“The activity I enjoyed the most was the Education Exchange, where we had to plan lessons to teach kids at the local school in Udon Thani. First, we planned the ice-breaker, an opening activity to get to know the kids and to make them feel comfortable with us. We wrote down a list of easy games that we could use for this activity. We were then all split into groups where each group was assigned to teach a different age group - I was in charge of Grade 5.
We planned out a total of four activities, including English vocabulary charades, musical chairs etc., and estimated the time it would take for each activity. I felt very confident in our plan and anticipated the best for all the activities.
As expected, the reality was very different from what I anticipated as the ice-breaker activity turned out to be quite awkward and the kids looked more interested in doing something else. The class activity, however, was much better than the ice breaker as the kids seemed to enjoy the activities we planned out. They seemed to particularly enjoy the vocabulary charades despite not understanding some of the words that they were given.
The English language was a barrier for the kids as their knowledge is very limited in comparison to students in Bangkok. I found this activity enjoyable as I felt I was able to bond with the kids here despite our different backgrounds. I have also learned that these local schools are not supported by the government as they encourage students to enrol in larger schools in towns. This is a problem for many kids as they are unable to afford the travel costs, so many students stop going to school altogether. The activity has also taught me to value the education that I have as I have realized that many kids are still struggling to afford everyday life.”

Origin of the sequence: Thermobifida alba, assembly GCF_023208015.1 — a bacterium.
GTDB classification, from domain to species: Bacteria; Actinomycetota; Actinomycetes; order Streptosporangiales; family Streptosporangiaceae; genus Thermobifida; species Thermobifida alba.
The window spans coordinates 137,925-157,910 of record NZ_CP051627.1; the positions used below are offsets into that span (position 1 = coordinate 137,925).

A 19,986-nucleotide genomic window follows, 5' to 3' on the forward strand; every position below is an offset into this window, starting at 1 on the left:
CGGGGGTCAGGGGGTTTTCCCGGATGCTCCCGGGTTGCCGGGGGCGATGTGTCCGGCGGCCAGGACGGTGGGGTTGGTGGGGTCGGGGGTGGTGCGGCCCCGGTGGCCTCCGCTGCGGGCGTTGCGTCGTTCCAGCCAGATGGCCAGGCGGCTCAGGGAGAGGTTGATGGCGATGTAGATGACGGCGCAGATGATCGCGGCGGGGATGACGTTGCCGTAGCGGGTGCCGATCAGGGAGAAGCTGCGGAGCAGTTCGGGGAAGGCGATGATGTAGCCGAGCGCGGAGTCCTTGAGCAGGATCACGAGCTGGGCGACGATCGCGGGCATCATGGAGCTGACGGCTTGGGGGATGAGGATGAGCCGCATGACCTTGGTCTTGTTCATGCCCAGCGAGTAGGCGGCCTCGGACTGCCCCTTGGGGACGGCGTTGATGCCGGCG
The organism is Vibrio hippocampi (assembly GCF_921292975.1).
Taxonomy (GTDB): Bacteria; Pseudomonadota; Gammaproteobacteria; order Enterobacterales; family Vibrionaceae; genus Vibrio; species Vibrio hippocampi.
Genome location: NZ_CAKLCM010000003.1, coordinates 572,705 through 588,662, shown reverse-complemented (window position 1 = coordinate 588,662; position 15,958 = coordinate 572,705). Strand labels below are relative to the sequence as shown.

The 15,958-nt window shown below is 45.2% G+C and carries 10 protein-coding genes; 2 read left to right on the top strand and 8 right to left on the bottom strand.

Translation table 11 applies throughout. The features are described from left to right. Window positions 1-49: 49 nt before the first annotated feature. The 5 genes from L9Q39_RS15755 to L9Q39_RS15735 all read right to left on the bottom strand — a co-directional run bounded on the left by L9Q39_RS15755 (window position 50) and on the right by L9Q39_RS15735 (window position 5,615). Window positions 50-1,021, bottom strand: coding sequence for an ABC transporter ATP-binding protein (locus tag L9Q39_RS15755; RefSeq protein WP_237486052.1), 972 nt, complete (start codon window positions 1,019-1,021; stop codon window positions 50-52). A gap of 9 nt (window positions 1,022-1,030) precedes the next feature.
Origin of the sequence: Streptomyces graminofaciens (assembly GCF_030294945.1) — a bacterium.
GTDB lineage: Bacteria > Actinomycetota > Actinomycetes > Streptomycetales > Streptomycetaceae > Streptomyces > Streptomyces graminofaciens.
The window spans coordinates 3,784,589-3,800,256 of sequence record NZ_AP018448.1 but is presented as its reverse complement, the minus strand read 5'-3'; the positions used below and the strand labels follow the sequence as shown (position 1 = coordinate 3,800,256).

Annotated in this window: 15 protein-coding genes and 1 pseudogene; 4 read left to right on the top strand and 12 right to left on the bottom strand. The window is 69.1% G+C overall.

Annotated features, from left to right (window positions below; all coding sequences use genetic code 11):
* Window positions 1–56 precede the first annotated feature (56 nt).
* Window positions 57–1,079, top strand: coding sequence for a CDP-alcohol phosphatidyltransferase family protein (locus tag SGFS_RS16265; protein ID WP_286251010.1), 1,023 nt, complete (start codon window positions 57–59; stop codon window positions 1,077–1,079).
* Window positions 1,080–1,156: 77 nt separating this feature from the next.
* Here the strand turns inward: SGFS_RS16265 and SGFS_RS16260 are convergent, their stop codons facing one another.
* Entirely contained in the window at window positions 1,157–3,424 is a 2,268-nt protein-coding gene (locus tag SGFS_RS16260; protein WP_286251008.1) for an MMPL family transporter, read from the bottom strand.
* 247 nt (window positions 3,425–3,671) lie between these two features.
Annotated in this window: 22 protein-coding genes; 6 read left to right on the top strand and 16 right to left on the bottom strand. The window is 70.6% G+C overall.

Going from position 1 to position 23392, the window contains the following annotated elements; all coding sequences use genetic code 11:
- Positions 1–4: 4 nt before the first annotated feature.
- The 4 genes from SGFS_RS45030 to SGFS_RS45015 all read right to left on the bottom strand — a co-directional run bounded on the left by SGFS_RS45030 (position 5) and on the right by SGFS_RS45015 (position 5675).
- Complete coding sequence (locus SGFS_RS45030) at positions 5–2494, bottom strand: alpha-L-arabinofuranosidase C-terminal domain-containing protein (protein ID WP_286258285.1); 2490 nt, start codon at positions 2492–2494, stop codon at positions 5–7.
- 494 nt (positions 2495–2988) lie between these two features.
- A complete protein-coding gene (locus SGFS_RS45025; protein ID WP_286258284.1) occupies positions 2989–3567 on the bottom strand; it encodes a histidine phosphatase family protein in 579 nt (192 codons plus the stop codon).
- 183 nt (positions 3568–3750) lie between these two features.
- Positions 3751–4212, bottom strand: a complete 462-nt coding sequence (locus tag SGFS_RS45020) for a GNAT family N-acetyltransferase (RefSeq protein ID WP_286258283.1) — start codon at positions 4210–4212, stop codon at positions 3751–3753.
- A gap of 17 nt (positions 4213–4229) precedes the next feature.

Ton-Naam (Year 12)
Also during Residential Week, 41 STA students visited Arusha, Tanzania as part of a Nord Anglia Expedition. This trip allowed students to learn about the local communities and their way of life. They helped to plant flowers and trees in local woodlands and contributed to the bricklaying of a new secondary school block, as well as experiencing a safari. They worked on their projects with students from schools in Texas and Bratislava, making new friends along the way. Here are some comments from our students:
‘I gained a lot of experience from this trip. I saw how tough it was for other less fortunate people to live. How tough it was to earn the slightest bit of money by doing all the labor work and all kinds of other jobs. I saw the importance of school and proper education.’